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Help! Finding Community Linux Support

You've installed Linux, things are looking great, but you've run into a snag and need a little helping hand. You're in good hands. The community is here to help, if you know where to look. Once you do, you'll find that community resources are every bit as good as the commercial counterparts for Linux support.

Numerous paid support options exist for Linux. If you're running a largish business with Linux and really need to tap into professional support services that are available 24/7, then it's a good idea to look at one of the many commercial vendors that offer support subscriptions for Linux. But if you're a home or hobby user learning your way around, the community often provides top-notch Linux support with a smile.

Many Linux.com readers are looking at this article and thinking, "hey, I already know all of this stuff." If so, that's great — but every day hundreds, if not thousands, of people try Linux for the first time. The roadmap to finding info on Linux isn't quite as clear as it is to commercial OSes with a single vendor. So this is for all the folks getting started with Linux and looking to learn more.

Read The Fine Manual (RTFM)

Your first stop when searching for help should be the written documentation. Community contributors have spent a great deal of time putting together material that ships with distributions and/or is available online. Check the Help menu of any program you're having problem with or look for the distribution help. Most major Linux distributions include help icons directly on the desktop, but it's surprising how many users never look at the docs!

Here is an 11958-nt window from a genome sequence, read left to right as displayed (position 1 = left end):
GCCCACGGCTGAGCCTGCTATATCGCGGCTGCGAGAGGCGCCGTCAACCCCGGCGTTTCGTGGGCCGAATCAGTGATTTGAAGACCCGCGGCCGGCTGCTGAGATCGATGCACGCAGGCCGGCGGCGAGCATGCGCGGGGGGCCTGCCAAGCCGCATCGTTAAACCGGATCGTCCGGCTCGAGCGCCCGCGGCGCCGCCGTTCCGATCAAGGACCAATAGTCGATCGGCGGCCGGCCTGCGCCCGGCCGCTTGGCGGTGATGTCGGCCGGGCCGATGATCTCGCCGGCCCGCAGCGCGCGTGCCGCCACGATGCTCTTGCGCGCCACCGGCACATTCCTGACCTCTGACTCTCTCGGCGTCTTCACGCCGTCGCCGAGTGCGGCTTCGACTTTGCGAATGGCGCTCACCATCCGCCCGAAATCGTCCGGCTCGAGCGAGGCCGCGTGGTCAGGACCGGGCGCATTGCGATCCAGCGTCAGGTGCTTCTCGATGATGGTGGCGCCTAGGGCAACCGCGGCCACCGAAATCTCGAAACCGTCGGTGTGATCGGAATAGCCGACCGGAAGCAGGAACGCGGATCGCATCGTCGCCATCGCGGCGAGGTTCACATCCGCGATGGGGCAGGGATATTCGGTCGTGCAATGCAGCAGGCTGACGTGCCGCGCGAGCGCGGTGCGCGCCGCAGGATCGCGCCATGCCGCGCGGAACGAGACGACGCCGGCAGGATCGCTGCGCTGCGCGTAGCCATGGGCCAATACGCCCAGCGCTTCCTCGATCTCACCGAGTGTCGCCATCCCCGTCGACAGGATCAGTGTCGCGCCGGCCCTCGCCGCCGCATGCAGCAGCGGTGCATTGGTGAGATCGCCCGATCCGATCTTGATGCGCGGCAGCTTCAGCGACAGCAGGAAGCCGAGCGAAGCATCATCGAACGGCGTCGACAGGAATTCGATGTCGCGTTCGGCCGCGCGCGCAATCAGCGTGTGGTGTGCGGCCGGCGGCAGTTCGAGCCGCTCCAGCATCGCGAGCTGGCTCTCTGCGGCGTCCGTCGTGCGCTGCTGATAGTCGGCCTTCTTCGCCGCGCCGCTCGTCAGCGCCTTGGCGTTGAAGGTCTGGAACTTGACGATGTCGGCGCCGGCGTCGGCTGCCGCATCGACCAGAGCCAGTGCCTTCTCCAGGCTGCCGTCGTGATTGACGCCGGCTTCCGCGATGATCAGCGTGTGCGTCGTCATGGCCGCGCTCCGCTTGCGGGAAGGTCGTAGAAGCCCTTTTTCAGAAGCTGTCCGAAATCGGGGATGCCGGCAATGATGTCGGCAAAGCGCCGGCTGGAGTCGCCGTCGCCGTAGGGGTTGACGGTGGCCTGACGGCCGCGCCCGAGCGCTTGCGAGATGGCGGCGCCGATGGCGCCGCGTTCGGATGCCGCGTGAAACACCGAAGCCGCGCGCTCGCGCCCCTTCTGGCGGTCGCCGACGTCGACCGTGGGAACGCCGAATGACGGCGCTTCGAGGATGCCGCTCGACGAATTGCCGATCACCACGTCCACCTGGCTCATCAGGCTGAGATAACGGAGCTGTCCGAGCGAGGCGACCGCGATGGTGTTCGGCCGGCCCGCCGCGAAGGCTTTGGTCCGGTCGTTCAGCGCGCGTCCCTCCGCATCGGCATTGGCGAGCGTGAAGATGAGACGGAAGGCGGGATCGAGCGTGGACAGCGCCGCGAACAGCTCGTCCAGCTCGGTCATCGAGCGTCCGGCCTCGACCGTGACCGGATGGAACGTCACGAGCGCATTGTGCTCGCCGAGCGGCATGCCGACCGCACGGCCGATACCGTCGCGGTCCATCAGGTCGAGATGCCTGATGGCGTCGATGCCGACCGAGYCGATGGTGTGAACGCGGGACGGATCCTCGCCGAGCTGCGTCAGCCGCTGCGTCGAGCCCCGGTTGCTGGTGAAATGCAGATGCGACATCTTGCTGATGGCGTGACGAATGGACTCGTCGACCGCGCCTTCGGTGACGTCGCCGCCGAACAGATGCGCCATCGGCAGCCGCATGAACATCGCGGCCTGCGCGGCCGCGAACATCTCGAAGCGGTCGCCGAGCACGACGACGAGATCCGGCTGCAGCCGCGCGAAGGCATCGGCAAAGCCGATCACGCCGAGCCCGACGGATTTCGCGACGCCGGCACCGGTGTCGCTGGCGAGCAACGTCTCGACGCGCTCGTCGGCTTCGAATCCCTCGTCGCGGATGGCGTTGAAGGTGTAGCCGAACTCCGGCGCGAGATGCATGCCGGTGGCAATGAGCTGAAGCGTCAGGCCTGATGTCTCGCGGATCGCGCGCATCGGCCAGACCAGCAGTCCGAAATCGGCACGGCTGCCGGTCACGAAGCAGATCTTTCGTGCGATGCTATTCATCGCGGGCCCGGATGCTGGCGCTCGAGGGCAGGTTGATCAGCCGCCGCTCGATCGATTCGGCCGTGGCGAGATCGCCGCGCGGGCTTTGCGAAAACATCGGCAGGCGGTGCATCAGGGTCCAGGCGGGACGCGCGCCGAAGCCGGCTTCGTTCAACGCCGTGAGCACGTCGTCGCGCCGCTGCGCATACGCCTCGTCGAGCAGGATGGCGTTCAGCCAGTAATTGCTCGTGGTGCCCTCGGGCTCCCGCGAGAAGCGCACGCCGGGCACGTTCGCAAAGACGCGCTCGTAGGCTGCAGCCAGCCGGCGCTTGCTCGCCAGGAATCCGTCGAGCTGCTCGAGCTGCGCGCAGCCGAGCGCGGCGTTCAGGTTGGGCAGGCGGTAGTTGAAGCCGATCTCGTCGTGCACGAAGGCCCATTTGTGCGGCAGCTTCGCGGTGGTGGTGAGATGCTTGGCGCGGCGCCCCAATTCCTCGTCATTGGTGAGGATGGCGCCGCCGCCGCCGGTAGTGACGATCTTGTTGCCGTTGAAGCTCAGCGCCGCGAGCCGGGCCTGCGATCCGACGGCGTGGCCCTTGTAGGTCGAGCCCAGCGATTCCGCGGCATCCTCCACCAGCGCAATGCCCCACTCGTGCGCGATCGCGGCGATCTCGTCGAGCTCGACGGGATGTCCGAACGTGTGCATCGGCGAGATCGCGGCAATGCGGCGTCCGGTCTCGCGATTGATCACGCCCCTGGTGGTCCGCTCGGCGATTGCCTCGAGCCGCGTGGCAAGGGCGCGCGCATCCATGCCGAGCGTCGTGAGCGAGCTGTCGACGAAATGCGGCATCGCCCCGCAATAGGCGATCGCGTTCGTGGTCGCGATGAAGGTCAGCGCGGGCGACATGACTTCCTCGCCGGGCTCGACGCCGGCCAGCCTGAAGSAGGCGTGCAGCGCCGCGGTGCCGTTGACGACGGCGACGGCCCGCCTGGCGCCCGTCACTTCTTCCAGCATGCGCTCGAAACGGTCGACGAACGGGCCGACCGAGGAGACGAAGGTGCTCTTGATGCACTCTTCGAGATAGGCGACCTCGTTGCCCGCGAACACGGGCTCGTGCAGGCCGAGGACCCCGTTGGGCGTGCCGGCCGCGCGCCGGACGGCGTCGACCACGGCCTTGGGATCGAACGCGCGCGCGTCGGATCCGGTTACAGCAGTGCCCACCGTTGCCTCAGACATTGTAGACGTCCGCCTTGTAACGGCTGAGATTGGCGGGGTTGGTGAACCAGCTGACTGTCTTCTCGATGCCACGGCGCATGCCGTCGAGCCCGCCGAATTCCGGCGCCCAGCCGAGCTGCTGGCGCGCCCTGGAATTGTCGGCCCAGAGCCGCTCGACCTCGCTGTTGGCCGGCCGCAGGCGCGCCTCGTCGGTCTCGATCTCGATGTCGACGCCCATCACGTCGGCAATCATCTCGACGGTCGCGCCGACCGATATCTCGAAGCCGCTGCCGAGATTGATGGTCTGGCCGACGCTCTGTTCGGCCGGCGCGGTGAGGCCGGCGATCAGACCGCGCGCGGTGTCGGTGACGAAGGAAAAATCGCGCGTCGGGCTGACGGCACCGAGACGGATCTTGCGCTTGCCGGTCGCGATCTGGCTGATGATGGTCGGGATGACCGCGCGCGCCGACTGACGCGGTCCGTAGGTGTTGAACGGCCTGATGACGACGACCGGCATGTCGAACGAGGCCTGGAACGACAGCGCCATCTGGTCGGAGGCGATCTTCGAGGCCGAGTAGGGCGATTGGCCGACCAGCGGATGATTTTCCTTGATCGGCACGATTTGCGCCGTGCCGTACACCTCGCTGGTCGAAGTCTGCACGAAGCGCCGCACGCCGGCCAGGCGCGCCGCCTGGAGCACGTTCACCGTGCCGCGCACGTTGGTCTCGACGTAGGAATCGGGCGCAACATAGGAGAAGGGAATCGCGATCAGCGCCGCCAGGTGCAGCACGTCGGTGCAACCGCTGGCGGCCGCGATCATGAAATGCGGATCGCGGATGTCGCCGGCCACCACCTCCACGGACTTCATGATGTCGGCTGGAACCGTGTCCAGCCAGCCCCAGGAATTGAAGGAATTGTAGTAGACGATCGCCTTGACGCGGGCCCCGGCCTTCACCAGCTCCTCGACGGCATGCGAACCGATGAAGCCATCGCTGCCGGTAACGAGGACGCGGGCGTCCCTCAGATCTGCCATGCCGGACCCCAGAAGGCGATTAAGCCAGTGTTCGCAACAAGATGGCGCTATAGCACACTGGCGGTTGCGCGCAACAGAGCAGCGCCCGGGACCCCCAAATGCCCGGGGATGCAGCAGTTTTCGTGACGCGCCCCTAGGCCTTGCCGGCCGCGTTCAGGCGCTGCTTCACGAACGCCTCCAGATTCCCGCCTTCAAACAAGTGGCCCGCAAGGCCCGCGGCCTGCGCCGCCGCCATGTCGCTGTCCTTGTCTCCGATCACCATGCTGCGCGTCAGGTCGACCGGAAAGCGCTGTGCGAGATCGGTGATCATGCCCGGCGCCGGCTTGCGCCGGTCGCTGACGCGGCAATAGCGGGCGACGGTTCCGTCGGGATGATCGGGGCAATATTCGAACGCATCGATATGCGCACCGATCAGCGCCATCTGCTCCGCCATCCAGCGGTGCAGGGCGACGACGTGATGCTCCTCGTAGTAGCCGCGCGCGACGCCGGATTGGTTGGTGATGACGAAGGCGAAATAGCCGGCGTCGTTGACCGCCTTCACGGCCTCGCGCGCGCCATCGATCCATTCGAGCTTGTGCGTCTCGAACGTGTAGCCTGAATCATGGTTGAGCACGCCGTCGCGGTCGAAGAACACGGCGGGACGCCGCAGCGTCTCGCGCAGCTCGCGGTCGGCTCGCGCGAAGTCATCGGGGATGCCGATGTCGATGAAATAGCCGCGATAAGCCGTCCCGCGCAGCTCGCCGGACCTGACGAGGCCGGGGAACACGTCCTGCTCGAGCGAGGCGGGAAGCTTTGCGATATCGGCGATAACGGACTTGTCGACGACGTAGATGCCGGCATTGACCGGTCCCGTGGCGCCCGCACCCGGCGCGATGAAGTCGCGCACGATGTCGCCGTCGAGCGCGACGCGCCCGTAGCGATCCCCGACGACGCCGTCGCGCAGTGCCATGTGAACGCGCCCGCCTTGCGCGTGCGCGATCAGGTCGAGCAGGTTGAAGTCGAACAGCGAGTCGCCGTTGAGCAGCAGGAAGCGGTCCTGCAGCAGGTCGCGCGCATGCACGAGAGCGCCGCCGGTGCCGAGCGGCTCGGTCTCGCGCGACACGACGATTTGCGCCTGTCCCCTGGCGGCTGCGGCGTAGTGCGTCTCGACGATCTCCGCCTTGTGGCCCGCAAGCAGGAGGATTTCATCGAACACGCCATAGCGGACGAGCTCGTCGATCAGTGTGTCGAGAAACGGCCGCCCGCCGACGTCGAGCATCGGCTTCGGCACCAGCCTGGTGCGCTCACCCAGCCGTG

You'll never lack for online documentation, either. Most distros have wikis or sites with lots of documentation. For example, you'll find very comprehensive online docs for Debian, Fedora, Linux Mint, Mandriva, openSUSE, and Ubuntu. Remember, Google is your friend. If you're having a problem or trying to do something with Linux, odds are someone else has been there before you and put something online to document the experience.

You should also become familiar with using man pages and the man command. If you haven't used man before, pop open a terminal and run man man and you'll get a somewhat terse but useful reference for that command. If you're not familiar with the format, it might seem a bit cryptic. OK, it will seem a bit cryptic.

Man pages are references, not guides. They start with a short description of the command you want to use. Then a "synopsis" of the command and its options and arguments. Next is a longer description of the command and then (in many cases) examples and explanations of the options. Longer man pages may have additional details, but you should at least get enough information to understand the basic syntax of using a command and its options.

Once you've exhausted the written docs, tried Google, then it's time to start turning to the community for help.